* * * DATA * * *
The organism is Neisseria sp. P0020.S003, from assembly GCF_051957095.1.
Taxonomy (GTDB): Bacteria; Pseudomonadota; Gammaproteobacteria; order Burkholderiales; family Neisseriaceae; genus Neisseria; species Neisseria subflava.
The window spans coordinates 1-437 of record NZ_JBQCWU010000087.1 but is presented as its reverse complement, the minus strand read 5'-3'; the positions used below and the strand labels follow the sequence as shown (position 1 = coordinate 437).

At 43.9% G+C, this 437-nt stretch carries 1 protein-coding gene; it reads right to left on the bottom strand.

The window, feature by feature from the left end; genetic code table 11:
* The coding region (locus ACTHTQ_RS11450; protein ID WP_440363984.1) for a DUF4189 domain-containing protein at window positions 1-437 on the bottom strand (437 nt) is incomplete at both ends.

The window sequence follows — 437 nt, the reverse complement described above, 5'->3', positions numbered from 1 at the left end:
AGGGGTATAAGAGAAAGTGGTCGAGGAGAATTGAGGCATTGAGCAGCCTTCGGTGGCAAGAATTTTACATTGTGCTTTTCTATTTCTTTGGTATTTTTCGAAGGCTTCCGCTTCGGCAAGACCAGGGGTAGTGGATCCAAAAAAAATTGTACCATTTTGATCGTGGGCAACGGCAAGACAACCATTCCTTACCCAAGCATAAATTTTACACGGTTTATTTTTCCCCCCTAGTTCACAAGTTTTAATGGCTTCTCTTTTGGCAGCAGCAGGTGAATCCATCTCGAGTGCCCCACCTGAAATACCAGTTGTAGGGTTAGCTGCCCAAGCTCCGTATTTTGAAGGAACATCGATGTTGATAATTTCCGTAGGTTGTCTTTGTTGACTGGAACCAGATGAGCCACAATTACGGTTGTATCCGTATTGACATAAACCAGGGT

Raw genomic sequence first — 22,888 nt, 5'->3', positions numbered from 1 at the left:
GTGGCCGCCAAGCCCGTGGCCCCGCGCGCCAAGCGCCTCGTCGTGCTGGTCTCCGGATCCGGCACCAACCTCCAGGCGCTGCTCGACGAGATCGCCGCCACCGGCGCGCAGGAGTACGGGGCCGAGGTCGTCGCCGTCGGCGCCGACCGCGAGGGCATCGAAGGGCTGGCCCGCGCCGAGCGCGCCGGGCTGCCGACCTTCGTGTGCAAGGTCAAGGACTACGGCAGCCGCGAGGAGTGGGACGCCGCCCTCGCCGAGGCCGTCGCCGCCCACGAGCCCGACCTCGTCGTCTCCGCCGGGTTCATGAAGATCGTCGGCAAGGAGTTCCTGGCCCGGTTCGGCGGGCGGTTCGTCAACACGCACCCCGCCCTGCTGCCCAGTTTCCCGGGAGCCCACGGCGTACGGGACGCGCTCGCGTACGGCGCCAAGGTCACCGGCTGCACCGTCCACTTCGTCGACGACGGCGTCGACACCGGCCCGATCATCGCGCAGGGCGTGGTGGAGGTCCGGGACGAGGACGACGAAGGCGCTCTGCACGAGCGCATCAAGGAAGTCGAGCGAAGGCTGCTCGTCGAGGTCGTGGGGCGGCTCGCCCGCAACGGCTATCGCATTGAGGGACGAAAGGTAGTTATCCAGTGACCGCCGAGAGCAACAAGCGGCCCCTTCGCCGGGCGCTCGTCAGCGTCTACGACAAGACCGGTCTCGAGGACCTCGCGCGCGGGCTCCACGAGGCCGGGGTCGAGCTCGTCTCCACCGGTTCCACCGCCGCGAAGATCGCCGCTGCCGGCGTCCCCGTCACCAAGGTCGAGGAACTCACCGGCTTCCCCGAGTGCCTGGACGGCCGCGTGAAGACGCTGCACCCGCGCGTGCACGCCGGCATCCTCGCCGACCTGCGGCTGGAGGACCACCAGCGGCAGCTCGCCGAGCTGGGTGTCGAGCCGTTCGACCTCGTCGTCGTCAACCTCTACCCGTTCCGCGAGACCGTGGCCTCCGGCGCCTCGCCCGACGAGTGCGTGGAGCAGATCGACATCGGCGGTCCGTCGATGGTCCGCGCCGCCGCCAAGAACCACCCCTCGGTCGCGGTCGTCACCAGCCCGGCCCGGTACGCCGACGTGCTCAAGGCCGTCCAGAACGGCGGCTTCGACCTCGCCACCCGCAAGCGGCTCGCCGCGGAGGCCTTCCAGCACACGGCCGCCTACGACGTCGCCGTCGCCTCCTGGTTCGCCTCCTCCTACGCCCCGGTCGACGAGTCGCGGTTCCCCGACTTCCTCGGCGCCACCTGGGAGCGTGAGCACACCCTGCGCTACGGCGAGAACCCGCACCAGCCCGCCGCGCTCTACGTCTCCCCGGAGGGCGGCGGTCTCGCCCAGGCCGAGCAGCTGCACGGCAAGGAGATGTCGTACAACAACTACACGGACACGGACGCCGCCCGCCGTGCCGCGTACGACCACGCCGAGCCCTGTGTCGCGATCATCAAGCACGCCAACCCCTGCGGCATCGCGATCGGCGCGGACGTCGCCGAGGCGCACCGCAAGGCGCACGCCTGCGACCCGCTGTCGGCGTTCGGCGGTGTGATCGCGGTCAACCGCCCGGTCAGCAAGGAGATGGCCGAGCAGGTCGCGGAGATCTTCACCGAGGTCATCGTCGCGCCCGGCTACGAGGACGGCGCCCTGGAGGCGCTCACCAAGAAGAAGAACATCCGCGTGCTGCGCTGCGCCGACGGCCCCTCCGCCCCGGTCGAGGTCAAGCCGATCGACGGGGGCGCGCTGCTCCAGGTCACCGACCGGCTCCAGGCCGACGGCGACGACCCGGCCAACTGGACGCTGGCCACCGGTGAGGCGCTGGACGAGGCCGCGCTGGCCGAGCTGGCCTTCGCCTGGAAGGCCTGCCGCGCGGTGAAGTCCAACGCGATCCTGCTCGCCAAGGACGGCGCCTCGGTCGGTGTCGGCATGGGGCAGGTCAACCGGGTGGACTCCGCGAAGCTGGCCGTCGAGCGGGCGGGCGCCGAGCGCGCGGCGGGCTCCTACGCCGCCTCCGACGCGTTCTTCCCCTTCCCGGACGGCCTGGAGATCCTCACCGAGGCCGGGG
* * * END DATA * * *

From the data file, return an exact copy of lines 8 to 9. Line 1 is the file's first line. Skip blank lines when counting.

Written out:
AGGGGTATAAGAGAAAGTGGTCGAGGAGAATTGAGGCATTGAGCAGCCTTCGGTGGCAAGAATTTTACATTGTGCTTTTCTATTTCTTTGGTATTTTTCGAAGGCTTCCGCTTCGGCAAGACCAGGGGTAGTGGATCCAAAAAAAATTGTACCATTTTGATCGTGGGCAACGGCAAGACAACCATTCCTTACCCAAGCATAAATTTTACACGGTTTATTTTTCCCCCCTAGTTCACAAGTTTTAATGGCTTCTCTTTTGGCAGCAGCAGGTGAATCCATCTCGAGTGCCCCACCTGAAATACCAGTTGTAGGGTTAGCTGCCCAAGCTCCGTATTTTGAAGGAACATCGATGTTGATAATTTCCGTAGGTTGTCTTTGTTGACTGGAACCAGATGAGCCACAATTACGGTTGTATCCGTATTGACATAAACCAGGGT

Raw genomic sequence first — 22,888 nt, 5'->3', positions numbered from 1 at the left: